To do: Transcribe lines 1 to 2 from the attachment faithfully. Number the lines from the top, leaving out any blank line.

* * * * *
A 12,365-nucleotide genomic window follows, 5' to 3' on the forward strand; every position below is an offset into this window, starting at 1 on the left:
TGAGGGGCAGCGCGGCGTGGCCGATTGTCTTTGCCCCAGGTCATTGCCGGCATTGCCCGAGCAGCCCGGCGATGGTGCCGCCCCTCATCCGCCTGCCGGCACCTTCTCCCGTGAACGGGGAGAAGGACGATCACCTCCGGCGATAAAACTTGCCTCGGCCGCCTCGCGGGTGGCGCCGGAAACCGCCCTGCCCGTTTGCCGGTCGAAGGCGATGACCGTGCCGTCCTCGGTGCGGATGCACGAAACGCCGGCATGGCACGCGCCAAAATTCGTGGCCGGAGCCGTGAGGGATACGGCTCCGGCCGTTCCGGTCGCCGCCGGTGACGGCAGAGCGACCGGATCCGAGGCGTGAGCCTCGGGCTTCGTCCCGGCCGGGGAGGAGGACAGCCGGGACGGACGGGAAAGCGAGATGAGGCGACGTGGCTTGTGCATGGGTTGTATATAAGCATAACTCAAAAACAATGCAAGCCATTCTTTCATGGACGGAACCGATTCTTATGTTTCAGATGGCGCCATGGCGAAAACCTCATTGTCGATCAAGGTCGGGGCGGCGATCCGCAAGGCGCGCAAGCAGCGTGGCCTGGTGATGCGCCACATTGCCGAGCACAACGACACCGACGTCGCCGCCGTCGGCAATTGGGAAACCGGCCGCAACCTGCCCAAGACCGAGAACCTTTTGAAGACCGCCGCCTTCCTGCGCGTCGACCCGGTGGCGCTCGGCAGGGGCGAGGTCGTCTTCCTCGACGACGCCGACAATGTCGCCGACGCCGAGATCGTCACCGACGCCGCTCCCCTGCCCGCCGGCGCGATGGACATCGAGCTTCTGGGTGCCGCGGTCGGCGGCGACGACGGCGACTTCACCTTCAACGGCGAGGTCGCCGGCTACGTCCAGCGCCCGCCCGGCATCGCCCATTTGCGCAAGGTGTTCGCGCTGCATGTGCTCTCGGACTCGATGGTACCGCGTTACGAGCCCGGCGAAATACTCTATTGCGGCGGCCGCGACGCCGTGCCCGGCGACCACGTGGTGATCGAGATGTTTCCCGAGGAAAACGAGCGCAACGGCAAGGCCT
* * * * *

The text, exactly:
A 12,365-nucleotide genomic window follows, 5' to 3' on the forward strand; every position below is an offset into this window, starting at 1 on the left:
TGAGGGGCAGCGCGGCGTGGCCGATTGTCTTTGCCCCAGGTCATTGCCGGCATTGCCCGAGCAGCCCGGCGATGGTGCCGCCCCTCATCCGCCTGCCGGCACCTTCTCCCGTGAACGGGGAGAAGGACGATCACCTCCGGCGATAAAACTTGCCTCGGCCGCCTCGCGGGTGGCGCCGGAAACCGCCCTGCCCGTTTGCCGGTCGAAGGCGATGACCGTGCCGTCCTCGGTGCGGATGCACGAAACGCCGGCATGGCACGCGCCAAAATTCGTGGCCGGAGCCGTGAGGGATACGGCTCCGGCCGTTCCGGTCGCCGCCGGTGACGGCAGAGCGACCGGATCCGAGGCGTGAGCCTCGGGCTTCGTCCCGGCCGGGGAGGAGGACAGCCGGGACGGACGGGAAAGCGAGATGAGGCGACGTGGCTTGTGCATGGGTTGTATATAAGCATAACTCAAAAACAATGCAAGCCATTCTTTCATGGACGGAACCGATTCTTATGTTTCAGATGGCGCCATGGCGAAAACCTCATTGTCGATCAAGGTCGGGGCGGCGATCCGCAAGGCGCGCAAGCAGCGTGGCCTGGTGATGCGCCACATTGCCGAGCACAACGACACCGACGTCGCCGCCGTCGGCAATTGGGAAACCGGCCGCAACCTGCCCAAGACCGAGAACCTTTTGAAGACCGCCGCCTTCCTGCGCGTCGACCCGGTGGCGCTCGGCAGGGGCGAGGTCGTCTTCCTCGACGACGCCGACAATGTCGCCGACGCCGAGATCGTCACCGACGCCGCTCCCCTGCCCGCCGGCGCGATGGACATCGAGCTTCTGGGTGCCGCGGTCGGCGGCGACGACGGCGACTTCACCTTCAACGGCGAGGTCGCCGGCTACGTCCAGCGCCCGCCCGGCATCGCCCATTTGCGCAAGGTGTTCGCGCTGCATGTGCTCTCGGACTCGATGGTACCGCGTTACGAGCCCGGCGAAATACTCTATTGCGGCGGCCGCGACGCCGTGCCCGGCGACCACGTGGTGATCGAGATGTTTCCCGAGGAAAACGAGCGCAACGGCAAGGCCT